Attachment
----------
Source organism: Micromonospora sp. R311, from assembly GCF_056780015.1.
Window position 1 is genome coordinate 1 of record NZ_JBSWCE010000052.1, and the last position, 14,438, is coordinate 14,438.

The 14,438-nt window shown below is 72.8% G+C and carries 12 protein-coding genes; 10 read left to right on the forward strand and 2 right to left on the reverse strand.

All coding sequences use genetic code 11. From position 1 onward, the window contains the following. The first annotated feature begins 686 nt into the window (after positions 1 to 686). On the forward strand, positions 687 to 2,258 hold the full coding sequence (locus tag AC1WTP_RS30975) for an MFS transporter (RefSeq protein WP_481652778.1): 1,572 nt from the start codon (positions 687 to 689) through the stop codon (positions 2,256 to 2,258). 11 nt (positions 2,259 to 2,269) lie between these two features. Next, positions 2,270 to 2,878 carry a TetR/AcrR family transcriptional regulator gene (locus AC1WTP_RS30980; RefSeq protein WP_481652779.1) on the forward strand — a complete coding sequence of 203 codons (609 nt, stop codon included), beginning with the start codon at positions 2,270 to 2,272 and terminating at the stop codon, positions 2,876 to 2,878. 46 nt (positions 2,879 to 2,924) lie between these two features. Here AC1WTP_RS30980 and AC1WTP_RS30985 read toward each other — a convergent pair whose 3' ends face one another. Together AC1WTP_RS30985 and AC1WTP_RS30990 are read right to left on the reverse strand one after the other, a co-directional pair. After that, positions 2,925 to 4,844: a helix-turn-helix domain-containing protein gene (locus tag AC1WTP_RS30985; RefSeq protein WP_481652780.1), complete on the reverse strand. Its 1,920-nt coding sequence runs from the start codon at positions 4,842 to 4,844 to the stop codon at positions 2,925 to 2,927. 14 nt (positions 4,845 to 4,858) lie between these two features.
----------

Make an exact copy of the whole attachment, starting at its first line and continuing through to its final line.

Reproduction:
Source organism: Micromonospora sp. R311, from assembly GCF_056780015.1.
Window position 1 is genome coordinate 1 of record NZ_JBSWCE010000052.1, and the last position, 14,438, is coordinate 14,438.

The 14,438-nt window shown below is 72.8% G+C and carries 12 protein-coding genes; 10 read left to right on the forward strand and 2 right to left on the reverse strand.

All coding sequences use genetic code 11. From position 1 onward, the window contains the following. The first annotated feature begins 686 nt into the window (after positions 1 to 686). On the forward strand, positions 687 to 2,258 hold the full coding sequence (locus tag AC1WTP_RS30975) for an MFS transporter (RefSeq protein WP_481652778.1): 1,572 nt from the start codon (positions 687 to 689) through the stop codon (positions 2,256 to 2,258). 11 nt (positions 2,259 to 2,269) lie between these two features. Next, positions 2,270 to 2,878 carry a TetR/AcrR family transcriptional regulator gene (locus AC1WTP_RS30980; RefSeq protein WP_481652779.1) on the forward strand — a complete coding sequence of 203 codons (609 nt, stop codon included), beginning with the start codon at positions 2,270 to 2,272 and terminating at the stop codon, positions 2,876 to 2,878. 46 nt (positions 2,879 to 2,924) lie between these two features. Here AC1WTP_RS30980 and AC1WTP_RS30985 read toward each other — a convergent pair whose 3' ends face one another. Together AC1WTP_RS30985 and AC1WTP_RS30990 are read right to left on the reverse strand one after the other, a co-directional pair. After that, positions 2,925 to 4,844: a helix-turn-helix domain-containing protein gene (locus tag AC1WTP_RS30985; RefSeq protein WP_481652780.1), complete on the reverse strand. Its 1,920-nt coding sequence runs from the start codon at positions 4,842 to 4,844 to the stop codon at positions 2,925 to 2,927. 14 nt (positions 4,845 to 4,858) lie between these two features.